Learning on the Fly
Fly fishing doesn’t have to be complicatedBy Mike Zlotnicki
Although I don’t consider myself a fly angler, I own a fly rod. However, I do consider Scott Wood a subject expert on fly fishing. Scott, a buyer and product manager for Great Outdoor Provision Co., sat down with me to talk about getting into the sport, one he’s been doing since childhood.
“I grew up with a stream in the backyard … so naturally I gravitated to fishing,” Scott says. Eventually, Scott figured out he could catch more fish on fly rod poppers than on hardware.
If one is shopping for golf clubs, it helps to get fitted at a pro shop. The same goes for fly rods, as one size doesn’t fit all. A big-box retailer is likely not set up to allow customers to cast lines, a significant part of the selection process, Scott explains.
“With a fly rod, there’s personal preference in casting style,” he says. “A rod that casts better for me might not be the one that casts better for you.”
Fly rods were once made of split bamboo, then fiberglass. Most rods today are graphite, although Scott explains fiberglass is making a comeback.
“It’s what we call ‘slower,’ so it bends a little deeper into the rod and doesn’t rebound as quickly,” he says. “That can be good if you’re trying to cast in a jungle where you want to cast short and you want to cast slow in a delicate presentation.”
Scott explains that fly-fishing rods are measured in “weights.” A 3- or 4-weight rod is best for mountain trout, for example, whereas an 11- or 12-weight rod is suited for species like tarpon, amberjack or tuna. If you want to use a rod for bass and bream fishing, a 6-weight rod is best, Scott says. “It’s got enough oomph to cast heavy-bass flies, but it’s not so heavy that a bream isn’t going to be fun.”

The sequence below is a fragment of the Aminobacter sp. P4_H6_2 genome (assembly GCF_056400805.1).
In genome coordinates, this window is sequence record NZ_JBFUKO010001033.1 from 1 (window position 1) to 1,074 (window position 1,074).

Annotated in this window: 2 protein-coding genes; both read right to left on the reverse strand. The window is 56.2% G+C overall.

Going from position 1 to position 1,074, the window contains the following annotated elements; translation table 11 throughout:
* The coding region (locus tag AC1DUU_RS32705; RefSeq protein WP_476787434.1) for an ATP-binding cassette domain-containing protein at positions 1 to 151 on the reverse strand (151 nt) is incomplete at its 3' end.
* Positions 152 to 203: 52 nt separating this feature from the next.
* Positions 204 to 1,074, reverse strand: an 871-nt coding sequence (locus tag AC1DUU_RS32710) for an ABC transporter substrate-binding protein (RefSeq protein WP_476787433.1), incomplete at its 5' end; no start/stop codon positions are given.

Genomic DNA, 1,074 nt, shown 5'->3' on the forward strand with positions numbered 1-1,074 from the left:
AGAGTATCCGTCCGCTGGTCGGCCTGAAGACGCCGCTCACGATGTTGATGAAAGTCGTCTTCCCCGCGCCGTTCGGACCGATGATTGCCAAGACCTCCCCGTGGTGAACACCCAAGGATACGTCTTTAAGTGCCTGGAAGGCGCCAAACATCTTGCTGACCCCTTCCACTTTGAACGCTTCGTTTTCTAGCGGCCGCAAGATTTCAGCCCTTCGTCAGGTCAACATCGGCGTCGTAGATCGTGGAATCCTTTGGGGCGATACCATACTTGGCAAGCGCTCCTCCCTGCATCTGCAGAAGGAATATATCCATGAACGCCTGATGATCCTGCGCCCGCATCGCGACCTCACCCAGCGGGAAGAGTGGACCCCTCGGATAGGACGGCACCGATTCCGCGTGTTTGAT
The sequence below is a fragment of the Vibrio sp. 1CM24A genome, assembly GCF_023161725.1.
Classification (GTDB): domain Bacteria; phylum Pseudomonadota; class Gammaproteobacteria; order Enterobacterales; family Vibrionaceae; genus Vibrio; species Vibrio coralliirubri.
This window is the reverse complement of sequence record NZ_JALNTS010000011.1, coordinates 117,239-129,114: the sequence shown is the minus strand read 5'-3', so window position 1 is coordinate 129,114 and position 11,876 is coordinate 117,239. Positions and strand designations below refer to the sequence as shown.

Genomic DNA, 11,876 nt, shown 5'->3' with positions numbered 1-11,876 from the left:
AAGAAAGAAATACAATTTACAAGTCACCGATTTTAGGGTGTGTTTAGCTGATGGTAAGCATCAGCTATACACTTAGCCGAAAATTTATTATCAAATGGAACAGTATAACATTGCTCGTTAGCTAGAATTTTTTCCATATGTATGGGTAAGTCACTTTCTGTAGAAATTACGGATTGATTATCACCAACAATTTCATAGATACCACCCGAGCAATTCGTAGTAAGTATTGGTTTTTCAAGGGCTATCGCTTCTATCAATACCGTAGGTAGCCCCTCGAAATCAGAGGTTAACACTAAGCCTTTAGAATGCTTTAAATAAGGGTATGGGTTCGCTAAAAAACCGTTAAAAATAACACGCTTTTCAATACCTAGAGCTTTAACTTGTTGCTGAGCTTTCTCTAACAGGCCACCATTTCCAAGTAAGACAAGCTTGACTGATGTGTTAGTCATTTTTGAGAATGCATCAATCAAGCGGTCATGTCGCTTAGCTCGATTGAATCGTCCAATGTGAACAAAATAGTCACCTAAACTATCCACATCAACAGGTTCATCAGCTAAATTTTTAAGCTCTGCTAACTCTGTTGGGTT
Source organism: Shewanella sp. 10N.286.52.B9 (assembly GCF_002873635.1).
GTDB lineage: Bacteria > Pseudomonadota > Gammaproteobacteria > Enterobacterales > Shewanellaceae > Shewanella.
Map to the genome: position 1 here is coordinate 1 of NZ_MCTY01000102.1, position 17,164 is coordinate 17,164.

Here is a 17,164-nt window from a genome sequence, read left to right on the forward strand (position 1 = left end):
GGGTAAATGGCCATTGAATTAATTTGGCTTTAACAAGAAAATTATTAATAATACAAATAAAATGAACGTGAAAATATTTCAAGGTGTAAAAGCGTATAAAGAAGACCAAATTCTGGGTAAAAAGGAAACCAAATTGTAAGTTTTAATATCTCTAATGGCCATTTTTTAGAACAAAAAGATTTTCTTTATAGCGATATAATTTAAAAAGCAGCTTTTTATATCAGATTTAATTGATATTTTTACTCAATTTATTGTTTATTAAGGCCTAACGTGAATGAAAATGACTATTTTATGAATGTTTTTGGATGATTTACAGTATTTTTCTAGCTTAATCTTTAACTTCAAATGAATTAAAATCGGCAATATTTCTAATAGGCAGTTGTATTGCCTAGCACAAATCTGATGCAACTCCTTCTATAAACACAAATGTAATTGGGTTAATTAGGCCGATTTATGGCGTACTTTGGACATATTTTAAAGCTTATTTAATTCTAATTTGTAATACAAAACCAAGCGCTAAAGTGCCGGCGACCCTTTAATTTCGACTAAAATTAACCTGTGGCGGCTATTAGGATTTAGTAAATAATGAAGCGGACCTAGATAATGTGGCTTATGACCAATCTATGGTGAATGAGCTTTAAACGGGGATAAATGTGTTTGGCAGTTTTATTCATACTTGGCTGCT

Selecting the right line is another consideration — Scott sees the rod and fly line as equally important. A weight-forward floating line is standard. One misconception is you must fish floating flies with floating line, but you can also use a sinking fly and it will simply hinge down on the leader, he explains. Scott uses a monofilament leader, which is a length of line between the main fly line and the tippet, or what the fly is tied to.
In the fly-fishing world you have “poppers,” or topwater flies; “floating flies,” or dry flies; and “wet flies,” also known as streamers and sub-surface flies. A decent combo, or outfit — consisting of a rod, reel, line and leader — costs from around $200 to $250 or more. Pro shops can also design an outfit for specialty fishing.
“A lot of people will benefit from a lesson, whether in a class or individually. It can be hard to learn to cast on your own — even just one lesson can help,” Scott offers as final advice. “Also, buy decent equipment. You get what you pay for. There’s a tendency in the fly-fishing world to make it seem way more complicated than it is. It’s just fishing.”
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